Posts Tagged ‘Puritans’

This month, many will gather around the dinner table to celebrate Thanksgiving. For many Americans, the Thanksgiving meal includes seasonal dishes such as roast turkey with stuffing, green bean casserole, cranberry sauce, mashed potatoes, yams and pumpkin pie.

For years we have been taught that in 1620 the Pilgrims sailed from England on the Mayflower to escape religious persecution and landed at what became Plymouth, Massachusetts. Over 1/2 of them died during the winter of 1620—even though by local standards, that winter was a fairly mild one. The Plymouth settlers were inexperienced at farming and not used to being exposed to the elements. The next year, with the help of the local natives, the pilgrims celebrated their first good harvest and invited a group of Native American allies to celebrate with them. The feast lasted three days. And ever since then, as the story goes, Americans have celebrated Thanksgiving. Unfortunately, this is a celebration that is based on a lie.

So what’s the true version of what happened?

The notion that the first Thanksgiving was some kind of cross-cultural love-fest, as it has been portrayed, has even been disputed by historians, who say that the settlers and the Indians were brought together more by their mutual need than by genuine friendship. The two struggling communities were never more than wary allies against other tribes. More like, “the enemy of my enemy is my friend”.

The colonists were actually contemptuous of the Indians, who they regarded as uncivilized, paganistic heathens, and the fragile early peace between Native Americans and the early settlers would soon unravel into a horrific slaughter. When their “Native American allies” were celebrating their own green corn festival, a band of Puritans descended on their village and shot, clubbed and burned alive over 700 native men, women and children.

This slaughter, according to Robert Jensen, a professor at the University of Texas at Austin, was the real origin of Thanksgiving—so proclaimed in 1637 by Massachusetts Bay Governor John Winthrop in gratitude for God’s destruction of the defenseless Pequot village. Thereafter massacres of the Indians were routinely followed by “days of thanksgiving.”

Native Americans and Israel

Although many of the early European settlers saw the Native Americans as savages (and treated them accordingly), others believed them to be the lost ten tribes of Israel. William Penn, for whom the US Commonwealth of Pennsylvania is named, was one who believed strongly that Native Americans came from the stock of Israelites. He was well known for his good relationships and successful treaties with the natives.

Although many Jewish scholars and historians have disputed this for years, the similarities between Israelite and Native American culture are remarkable:

They both worship one God. (Or one Great Spirit) Both groups were minorities in the face of enemy oppression—The Native Americans faced off against the expanding European colonists, while the Israelites were crushed by the powers of the Assyrians and Babylonians. Both groups have faced slavery, exile and the threat of genocide throughout history.

But what I find particularly remarkable is the similarities between Native American feasts and celebrations and God’s feasts set in the Bible. Both the Native American celebrations and the biblical Fall Feast Days typically coincide in the late summer and early fall and are tied to the ripening and harvesting of crops. They are both marked with dancing, feasting, fasting and religious observations. Activities vary from tribe to tribe, but the common thread is giving proper thanks to God.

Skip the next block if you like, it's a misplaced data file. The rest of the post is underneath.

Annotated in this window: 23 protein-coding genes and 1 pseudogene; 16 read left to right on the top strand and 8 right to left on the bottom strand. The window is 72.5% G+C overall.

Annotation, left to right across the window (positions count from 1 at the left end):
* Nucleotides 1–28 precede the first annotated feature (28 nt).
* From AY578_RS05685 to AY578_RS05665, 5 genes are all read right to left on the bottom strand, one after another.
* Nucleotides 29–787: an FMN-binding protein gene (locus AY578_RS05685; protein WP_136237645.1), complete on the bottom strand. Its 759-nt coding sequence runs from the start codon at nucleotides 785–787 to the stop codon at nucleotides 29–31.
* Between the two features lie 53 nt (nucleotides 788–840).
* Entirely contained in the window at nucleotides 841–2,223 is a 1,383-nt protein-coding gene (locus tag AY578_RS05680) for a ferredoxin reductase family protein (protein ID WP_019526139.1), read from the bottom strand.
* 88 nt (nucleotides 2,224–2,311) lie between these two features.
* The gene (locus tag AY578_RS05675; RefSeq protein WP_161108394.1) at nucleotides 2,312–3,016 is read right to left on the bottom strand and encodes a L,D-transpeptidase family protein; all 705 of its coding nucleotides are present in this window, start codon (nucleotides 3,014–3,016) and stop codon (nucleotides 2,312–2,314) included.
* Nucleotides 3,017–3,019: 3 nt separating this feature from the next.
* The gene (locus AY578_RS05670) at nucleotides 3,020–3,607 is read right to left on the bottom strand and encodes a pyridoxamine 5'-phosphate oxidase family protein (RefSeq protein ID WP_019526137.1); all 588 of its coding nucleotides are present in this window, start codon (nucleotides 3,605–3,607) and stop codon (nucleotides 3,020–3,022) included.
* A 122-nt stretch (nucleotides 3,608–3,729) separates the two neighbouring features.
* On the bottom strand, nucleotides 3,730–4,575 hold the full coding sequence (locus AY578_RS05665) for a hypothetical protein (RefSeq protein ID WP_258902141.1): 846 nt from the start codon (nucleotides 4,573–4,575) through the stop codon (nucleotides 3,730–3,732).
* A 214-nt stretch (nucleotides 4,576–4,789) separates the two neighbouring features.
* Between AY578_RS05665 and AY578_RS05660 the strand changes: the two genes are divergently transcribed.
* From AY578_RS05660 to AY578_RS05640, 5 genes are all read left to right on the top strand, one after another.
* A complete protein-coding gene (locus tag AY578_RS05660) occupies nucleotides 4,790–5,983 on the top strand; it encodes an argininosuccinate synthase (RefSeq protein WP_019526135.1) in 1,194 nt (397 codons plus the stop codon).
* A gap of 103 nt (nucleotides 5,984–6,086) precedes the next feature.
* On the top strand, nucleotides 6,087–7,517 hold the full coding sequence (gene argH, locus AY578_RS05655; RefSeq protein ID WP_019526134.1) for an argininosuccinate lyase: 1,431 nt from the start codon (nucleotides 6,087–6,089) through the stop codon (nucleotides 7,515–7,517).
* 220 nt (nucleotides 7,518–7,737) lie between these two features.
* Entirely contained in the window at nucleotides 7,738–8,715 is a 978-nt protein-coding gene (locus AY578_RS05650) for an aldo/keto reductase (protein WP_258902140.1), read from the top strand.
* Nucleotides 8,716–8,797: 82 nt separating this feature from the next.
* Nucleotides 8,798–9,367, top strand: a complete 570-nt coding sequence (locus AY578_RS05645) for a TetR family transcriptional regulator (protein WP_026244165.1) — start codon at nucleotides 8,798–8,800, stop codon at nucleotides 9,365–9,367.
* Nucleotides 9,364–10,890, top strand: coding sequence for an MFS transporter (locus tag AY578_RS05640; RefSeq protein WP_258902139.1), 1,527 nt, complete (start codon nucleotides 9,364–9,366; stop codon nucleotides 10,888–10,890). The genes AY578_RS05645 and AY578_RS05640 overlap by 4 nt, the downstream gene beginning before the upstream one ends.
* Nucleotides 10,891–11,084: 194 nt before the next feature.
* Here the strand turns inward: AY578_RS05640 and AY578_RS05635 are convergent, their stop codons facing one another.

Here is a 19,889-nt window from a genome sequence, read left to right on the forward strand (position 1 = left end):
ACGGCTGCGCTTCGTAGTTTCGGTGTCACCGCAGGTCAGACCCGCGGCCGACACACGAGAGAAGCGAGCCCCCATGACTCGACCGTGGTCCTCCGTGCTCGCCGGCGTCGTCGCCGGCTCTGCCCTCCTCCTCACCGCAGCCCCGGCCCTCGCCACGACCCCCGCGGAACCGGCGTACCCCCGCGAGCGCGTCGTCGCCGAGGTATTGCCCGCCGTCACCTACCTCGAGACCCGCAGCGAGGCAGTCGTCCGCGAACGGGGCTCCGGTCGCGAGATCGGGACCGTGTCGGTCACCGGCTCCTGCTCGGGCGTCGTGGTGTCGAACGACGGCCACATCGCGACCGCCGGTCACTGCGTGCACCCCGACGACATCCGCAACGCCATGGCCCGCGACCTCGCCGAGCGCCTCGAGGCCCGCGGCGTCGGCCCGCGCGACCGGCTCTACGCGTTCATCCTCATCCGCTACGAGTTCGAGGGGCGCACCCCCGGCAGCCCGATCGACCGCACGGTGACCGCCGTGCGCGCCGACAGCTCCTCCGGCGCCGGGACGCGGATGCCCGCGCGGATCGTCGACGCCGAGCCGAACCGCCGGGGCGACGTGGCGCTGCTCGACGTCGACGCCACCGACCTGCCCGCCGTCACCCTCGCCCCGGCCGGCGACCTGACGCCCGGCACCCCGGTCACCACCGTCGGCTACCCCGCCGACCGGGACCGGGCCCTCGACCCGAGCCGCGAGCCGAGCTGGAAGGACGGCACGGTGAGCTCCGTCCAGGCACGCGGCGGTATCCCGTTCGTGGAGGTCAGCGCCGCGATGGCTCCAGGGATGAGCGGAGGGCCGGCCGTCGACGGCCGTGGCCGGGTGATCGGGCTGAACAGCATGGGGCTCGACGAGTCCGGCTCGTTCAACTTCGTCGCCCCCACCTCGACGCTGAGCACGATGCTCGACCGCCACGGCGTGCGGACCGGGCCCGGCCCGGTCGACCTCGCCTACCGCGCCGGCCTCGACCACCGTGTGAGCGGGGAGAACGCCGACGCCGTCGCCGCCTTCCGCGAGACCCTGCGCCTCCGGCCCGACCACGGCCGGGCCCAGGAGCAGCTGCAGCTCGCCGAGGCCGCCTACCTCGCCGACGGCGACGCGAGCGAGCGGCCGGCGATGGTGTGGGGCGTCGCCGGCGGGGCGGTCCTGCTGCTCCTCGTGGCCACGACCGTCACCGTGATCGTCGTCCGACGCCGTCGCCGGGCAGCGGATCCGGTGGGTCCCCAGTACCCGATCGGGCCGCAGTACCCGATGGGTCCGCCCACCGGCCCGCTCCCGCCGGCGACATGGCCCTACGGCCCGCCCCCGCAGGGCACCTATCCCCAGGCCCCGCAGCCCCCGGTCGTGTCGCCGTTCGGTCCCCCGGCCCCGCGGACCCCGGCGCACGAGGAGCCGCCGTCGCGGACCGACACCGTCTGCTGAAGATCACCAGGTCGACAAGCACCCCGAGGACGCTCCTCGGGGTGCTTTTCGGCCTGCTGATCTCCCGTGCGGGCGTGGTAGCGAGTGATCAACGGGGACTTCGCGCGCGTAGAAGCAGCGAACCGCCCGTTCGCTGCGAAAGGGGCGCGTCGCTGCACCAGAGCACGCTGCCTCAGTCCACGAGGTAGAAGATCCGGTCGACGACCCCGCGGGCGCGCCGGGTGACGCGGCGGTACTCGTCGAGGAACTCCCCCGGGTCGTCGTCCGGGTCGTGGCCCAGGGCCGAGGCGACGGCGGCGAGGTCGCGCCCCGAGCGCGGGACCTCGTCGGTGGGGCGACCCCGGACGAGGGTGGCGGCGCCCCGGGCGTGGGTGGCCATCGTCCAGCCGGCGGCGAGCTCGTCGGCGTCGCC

In 1973 Dr. Joseph Mahan, an expert in ancient Indian ethnology of the southeastern Indians of the United States, discovered that the Yuchi tribe of Florida and Georgia amazingly showed strong evidence that they had contact with some form of Judaism in historic times. They had a custom that every year on the fifteenth day of the sacred month of harvest, in the fall, for eight days they lived in “booths” with roofs open to the sky, covered with branches and leaves and foliage. During this festival, they danced around the sacred fire, and called upon the name of God.

The ancient Israelites had virtually the identical custom in many respects. In the harvest season in the fall, on the 15th day of the seventh month, (Tishri) Jews and Torah observant believers celebrate the festival of booths for eight days. (Also known as the Feast of Tabernacles, or Sukkot in Hebrew) They live in temporary booths, covered with branches and leaves from “goodly trees”. This festival, and many others, goes back to the time of Moses and the Exodus from ancient Egypt. (See Leviticus 23)

Dr. Cyrus Gordon, of Brandeis University in Boston, was privileged to sit in on one of the fall harvest festivals of the Yuchi Indians, and listened to their chants, songs, and sacred ceremonies. An expert in Hebrew, Minoan, and many Middle Eastern languages, he was incredulous as he listened to the chants. He exclaimed to his companion, “They are speaking the Hebrew names for God!”

How is it that two totally separated peoples observe the identical custom? And since it has been a long standing custom during Sukkot to invite friends and family to share a meal inside their Sukkah, or shelter, is it possible that it was the Native Americans who invited the Pilgrims to celebrate their own fall harvest feast, and not the other way around?

Summary: 

In any civilization, error can be present, and false spirituality can arise. While I am not suggesting that Thanksgiving should become the occasion for a yearly guilt trip, we would do well to remember, as we sit around the bountiful table with our family and friends, the high price the first indigenous Americans paid for European expansion into their territories. Only by openly acknowledging the sins of our collective past, is it possible to proceed toward a future that all Americans can feel thankful for.

We need to de-program ourselves from arrogantly thinking that God would only want to reveal himself (and his laws) to just one part of his creation. We need to realize that God wants ALL of his creation to know him as Father, Creator and supplier of all our needs.